Maldivian 2261
Kooddoo (GKK) – Male (MLE)
Saturday, April 11
Depart: 6:20PM
Arrive: 8:00PM
Duration: 1hr40min
Aircraft: Dash 8-300
Seat: 12B (Economy Class)

It was just a very short walk across the tarmac to the waiting plane. While I had a Dash 8-200 on the flight out, this sector was being operated by the bigger 50 seat Dash 8-300.

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Maldivian Dash 8 Kooddoo Airport

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Maldivian Dash 8 Kooddoo Airport

The cabin had a very similar design, except for the fact that the first row had two rear facing seats. While the resort guests seemed to be assigned the front seats on the flight out, this time around we were in the back. And in this case I was in the very last row.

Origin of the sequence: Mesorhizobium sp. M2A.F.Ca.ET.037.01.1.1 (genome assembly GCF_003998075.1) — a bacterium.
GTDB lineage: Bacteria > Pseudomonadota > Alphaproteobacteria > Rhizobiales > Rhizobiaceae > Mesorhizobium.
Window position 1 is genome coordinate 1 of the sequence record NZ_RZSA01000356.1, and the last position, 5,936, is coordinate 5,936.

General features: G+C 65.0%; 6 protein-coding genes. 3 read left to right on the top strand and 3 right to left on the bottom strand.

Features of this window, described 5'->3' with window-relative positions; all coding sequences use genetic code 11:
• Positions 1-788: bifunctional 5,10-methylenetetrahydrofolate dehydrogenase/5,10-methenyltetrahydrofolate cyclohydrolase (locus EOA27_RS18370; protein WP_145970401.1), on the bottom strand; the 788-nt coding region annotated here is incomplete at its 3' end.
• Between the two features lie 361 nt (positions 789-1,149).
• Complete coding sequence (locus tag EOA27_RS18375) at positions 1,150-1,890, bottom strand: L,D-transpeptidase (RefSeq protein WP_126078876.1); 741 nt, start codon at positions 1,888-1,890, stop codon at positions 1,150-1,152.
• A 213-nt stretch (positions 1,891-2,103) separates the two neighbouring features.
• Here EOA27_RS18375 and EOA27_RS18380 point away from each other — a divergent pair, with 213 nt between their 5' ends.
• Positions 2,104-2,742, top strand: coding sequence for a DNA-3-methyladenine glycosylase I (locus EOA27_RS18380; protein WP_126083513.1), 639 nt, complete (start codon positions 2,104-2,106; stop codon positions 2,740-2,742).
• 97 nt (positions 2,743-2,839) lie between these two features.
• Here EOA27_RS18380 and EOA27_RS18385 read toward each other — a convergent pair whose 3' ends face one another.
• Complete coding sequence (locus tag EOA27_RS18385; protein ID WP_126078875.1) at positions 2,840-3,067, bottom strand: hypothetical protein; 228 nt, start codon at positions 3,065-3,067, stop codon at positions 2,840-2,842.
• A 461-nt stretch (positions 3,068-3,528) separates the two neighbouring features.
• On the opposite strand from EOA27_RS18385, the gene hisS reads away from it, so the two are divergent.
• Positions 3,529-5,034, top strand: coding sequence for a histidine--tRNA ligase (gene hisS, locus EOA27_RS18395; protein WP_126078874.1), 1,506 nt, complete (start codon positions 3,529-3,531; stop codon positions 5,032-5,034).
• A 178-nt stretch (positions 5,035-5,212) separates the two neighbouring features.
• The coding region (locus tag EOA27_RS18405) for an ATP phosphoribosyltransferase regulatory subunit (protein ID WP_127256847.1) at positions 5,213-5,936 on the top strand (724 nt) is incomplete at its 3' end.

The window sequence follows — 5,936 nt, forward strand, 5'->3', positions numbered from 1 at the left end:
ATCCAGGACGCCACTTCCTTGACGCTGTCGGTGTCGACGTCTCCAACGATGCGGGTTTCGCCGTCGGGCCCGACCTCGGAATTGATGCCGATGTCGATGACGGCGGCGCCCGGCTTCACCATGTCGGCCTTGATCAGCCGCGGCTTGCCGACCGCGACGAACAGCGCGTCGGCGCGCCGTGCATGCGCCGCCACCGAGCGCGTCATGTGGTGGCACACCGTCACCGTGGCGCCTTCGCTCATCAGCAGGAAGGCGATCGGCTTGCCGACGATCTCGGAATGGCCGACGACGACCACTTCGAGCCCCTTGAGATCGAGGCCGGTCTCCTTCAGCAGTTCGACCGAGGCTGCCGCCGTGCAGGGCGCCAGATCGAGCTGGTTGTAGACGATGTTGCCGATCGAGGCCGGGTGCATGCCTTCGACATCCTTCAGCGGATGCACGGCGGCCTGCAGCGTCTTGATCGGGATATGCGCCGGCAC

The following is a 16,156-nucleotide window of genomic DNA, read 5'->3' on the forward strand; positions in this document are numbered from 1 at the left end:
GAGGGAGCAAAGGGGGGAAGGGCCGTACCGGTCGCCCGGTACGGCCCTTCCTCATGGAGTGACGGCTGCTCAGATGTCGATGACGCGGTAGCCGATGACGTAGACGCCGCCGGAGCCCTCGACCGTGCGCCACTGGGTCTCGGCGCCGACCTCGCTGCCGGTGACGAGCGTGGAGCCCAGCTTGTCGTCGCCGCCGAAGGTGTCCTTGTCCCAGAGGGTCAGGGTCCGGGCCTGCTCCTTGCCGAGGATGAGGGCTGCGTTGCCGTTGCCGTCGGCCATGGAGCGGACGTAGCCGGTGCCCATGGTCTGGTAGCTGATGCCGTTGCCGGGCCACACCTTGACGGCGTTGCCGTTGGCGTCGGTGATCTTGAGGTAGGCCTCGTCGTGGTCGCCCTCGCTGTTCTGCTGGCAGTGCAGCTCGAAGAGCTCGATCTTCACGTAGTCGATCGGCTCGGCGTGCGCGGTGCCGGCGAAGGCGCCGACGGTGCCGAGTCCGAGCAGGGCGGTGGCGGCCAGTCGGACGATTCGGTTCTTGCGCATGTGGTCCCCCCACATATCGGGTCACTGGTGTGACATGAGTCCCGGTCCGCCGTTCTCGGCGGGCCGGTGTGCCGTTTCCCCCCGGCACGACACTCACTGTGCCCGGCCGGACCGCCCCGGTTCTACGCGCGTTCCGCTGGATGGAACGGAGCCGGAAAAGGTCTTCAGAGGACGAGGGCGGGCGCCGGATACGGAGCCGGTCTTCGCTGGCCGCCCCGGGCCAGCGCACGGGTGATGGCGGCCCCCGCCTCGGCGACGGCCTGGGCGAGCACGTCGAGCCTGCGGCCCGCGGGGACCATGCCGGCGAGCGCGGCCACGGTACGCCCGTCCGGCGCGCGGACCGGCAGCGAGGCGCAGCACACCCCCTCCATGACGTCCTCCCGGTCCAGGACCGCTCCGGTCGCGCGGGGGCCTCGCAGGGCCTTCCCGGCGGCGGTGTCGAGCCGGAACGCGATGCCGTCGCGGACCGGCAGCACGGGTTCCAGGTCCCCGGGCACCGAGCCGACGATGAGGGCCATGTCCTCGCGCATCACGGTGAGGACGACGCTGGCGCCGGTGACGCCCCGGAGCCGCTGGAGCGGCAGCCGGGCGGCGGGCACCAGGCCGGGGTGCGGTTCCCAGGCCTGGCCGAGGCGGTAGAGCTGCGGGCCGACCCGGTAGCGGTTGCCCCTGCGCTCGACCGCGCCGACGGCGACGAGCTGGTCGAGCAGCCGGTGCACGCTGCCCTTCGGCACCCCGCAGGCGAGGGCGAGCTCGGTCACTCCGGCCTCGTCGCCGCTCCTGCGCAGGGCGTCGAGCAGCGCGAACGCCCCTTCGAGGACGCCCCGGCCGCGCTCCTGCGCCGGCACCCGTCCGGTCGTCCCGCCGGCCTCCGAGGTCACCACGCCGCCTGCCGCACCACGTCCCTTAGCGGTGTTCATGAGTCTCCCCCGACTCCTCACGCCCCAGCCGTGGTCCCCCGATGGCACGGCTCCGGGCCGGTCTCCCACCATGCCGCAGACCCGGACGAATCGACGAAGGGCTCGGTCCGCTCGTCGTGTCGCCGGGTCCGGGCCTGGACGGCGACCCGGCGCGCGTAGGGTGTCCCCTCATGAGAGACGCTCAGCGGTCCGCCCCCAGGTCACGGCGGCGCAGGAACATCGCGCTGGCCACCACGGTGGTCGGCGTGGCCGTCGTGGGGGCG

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Maldivian Dash 8-300 cabin

On the plus side, that was sort of a blessing as an aviation geek, since I could admire the ExpressJet beverage cart.

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Galley carts on Maldivian Dash 8

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Galley carts on Maldivian Dash 8

The cabin was about half full when we boarded (I’m guessing those passengers were coming from Male, as this is a “triangular” flight), so by the time we left the cabin was maybe 75% full.

The seat next to me stayed empty, and at around 6:20PM the engines were started, and the pilot made a quick announcement, which I couldn’t understand.